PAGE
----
I was posting a throwback Thursday instagram and realized, while flipping through a hundred shots that were relatively the same, I had witnessed Zach employ the OODA Loop in realtime as we spent time at the shore in Massachusetts. I've been fascinated with the OODA Loop as an improviser, business owner, speaker and coach for a long time. I was introduced to the concept by a student 10 years ago while facilitating a class on creative problem solving.
Winter Storms in North Carolina are the best. The whole state shuts down and people actively celebrate the inability to get out of driveways or do much of anything. Schools are cancelled if there are whispers of a wintry mix and our Governors declare a state of emergency if it threatens to snow. Venturing out onto icy roads in a motorized vehicle can trigger community shame, whereas neighborhood kids take to the slushy streets with makeshift sleds if even an inch hits the ground.
A national pub chain has lodged plans to build a 27-bedroom hotel in Diss. Marstons, which owns the Thatchers Needle, aims to build it on land to the rear of the pub in Park Road, behind the bus station. And five new retail units for the site have also been proposed. While no stores to fill the proposed new retail spaces have been identified, it is anticipated a small area of floor space will be used for food sales.
Muck Rack makes it simple to find people, tweets, or articles that mention any name, keyword, company, hashtag etc. We've compiled this guide to help you make the most of your search.
Selecting a term
Start searching tweets, articles from media outlets, articles mentioned in tweets, journalists'
names, titles and bios with some suggested searches:
Companies or Topics (e.g. iPhone, Microsoft)
Phrases (e.g. "cloud computing") — use quotes to keep the terms together
Twitter handles (e.g. @username) — returns those who have mentioned or replied to
Names (e.g. "David Pogue")
Hashtags (e.g. #sxsw, #london2012)
Bio details (e.g. vegan, Olympics, father)
Muck Rack's Advanced Search allows for many boolean operators.
Find results that mention multiple specified terms, use AND or
+. For example, ensure each result contains both Elon Musk and Mark Zuckerberg by
searching Musk AND Zuckerberg or Musk + Zuckerberg.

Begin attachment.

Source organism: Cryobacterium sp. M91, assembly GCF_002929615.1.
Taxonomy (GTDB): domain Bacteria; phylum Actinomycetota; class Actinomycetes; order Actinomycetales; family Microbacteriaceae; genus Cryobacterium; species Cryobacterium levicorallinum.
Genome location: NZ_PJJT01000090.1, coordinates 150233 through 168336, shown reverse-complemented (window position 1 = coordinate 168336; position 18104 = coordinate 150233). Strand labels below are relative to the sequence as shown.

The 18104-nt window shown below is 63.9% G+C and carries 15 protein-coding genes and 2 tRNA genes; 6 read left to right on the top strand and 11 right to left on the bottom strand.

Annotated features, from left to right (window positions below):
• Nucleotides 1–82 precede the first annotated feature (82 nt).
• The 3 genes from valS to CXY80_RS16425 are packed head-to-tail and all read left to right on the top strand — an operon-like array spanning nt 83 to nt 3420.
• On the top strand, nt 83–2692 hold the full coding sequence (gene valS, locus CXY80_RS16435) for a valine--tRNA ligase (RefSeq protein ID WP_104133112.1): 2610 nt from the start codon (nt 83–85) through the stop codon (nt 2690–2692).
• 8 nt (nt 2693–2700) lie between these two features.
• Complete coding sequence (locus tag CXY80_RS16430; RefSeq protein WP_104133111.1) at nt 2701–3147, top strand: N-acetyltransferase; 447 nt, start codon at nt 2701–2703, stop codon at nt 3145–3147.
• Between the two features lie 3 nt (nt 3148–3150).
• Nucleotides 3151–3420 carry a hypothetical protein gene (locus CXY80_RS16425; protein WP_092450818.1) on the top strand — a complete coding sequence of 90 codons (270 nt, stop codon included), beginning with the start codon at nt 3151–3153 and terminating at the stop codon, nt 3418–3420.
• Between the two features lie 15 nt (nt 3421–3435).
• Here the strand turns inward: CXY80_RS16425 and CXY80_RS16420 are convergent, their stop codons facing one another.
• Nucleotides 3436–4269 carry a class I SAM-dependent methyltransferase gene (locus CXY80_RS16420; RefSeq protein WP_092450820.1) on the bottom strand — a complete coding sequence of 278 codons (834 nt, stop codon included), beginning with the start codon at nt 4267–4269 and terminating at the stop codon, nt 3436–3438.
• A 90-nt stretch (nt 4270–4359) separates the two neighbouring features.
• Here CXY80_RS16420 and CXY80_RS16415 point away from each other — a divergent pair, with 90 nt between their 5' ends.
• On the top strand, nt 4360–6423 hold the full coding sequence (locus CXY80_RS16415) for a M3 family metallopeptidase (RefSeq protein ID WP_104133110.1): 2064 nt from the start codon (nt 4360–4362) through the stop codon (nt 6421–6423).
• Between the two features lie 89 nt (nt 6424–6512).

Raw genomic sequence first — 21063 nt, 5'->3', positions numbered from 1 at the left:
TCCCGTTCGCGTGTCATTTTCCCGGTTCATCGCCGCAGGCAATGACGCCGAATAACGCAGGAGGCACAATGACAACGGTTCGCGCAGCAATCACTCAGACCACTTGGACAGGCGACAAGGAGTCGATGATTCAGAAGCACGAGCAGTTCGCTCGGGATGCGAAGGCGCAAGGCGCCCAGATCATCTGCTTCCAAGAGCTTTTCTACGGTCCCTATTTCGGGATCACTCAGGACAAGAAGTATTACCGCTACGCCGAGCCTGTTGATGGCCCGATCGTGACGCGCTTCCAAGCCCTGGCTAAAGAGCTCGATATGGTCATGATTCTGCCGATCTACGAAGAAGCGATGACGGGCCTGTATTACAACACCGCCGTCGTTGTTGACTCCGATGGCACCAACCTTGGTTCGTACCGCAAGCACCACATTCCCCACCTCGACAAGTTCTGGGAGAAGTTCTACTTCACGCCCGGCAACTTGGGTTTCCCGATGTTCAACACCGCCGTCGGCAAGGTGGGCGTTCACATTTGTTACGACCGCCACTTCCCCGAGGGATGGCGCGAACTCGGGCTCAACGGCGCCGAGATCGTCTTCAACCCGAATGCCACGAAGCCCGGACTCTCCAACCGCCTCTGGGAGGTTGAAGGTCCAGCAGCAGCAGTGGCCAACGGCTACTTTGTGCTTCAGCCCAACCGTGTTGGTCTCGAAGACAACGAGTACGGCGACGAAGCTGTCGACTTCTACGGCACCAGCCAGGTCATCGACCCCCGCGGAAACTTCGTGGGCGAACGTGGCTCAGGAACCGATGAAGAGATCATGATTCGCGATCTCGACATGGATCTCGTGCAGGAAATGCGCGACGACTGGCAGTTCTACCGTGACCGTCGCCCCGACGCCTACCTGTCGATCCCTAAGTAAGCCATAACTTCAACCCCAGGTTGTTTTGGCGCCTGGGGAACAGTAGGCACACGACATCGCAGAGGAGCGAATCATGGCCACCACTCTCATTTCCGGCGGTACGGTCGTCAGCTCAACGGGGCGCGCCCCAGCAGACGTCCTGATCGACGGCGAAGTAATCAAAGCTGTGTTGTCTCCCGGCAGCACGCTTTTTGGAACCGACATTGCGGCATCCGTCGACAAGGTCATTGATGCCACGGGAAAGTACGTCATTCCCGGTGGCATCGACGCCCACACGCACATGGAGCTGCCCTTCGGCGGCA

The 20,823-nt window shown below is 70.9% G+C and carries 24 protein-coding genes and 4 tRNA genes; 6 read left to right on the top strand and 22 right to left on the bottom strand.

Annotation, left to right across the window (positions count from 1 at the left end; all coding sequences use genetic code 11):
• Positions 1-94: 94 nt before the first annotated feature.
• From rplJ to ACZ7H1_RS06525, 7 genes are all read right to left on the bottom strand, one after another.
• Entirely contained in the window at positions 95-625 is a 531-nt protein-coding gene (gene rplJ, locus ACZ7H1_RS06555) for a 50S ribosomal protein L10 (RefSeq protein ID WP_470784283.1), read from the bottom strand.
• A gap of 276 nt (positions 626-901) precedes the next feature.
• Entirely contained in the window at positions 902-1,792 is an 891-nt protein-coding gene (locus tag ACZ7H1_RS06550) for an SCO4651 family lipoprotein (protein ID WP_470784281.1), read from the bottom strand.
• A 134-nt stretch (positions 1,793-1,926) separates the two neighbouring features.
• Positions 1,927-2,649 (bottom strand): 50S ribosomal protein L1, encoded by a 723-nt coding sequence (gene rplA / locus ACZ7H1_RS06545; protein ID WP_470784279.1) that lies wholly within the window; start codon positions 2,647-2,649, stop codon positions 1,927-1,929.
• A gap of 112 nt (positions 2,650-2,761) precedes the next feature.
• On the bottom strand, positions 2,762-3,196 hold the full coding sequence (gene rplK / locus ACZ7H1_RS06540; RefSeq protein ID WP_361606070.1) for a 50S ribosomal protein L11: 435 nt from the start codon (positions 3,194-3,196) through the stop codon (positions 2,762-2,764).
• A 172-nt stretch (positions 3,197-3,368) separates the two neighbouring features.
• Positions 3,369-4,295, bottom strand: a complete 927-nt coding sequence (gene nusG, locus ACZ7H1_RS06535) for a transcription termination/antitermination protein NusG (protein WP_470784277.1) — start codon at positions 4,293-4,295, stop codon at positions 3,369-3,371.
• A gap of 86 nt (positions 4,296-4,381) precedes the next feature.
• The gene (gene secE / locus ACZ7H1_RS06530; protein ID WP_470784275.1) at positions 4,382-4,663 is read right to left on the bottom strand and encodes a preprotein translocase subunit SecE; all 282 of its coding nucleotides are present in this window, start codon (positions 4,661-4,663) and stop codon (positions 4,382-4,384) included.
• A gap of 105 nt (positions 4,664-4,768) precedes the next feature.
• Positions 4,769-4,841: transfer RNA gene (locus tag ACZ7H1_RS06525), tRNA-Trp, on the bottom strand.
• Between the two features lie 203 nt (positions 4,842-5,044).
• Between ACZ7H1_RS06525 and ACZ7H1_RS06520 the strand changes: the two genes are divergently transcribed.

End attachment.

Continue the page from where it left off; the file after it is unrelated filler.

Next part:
Use the operators OR or , to broaden your search when you'd like either of
multiple terms to appear in results. (This is the default behavior of our search when no operators
are used). For example, results will contain either cake or cookie by searching cake OR cookie or cake,cookie
Use NOT or - to subtract results from your search. For
example, searching Disney will yield results about the Walt Disney Company as well as Walt Disney
World Resort. To exclude mentions of Disney World, search for Disney -World or Disney
When using one of these operators with a phrase, enclose it in quotation marks. For example, you can
find results about smartphones excluding Apple's iPhone 4S by searching smartphone -"iPhone
Exact case matching or punctuation
If you're searching for a brand name or keyword that relies on specific punctuation marks or capitalization, you can
find results that match your exact query by adding matchcase: before the keyword you're searching for, like matchcase:E*TRADE .
Use parentheses to separate multiple
boolean phrases. For example, to find journalists talking about having fun in Disney World or
Disneyland, search for ("disney world" OR disneyland) AND fun.
An asterisk can be used to search for any variation of a root word truncated by the asterisk. For example, searching for admin* will return results for administrator, administration, administer, administered, etc.
A near operator is an AND operator where you can control the distance between the words. You can vary the distance the near operation uses by adding a forward slash and number (between 0-99) such as strawberries NEAR/10 "whipped cream", which means the strawberries must exist within 10 words of "whipped cream".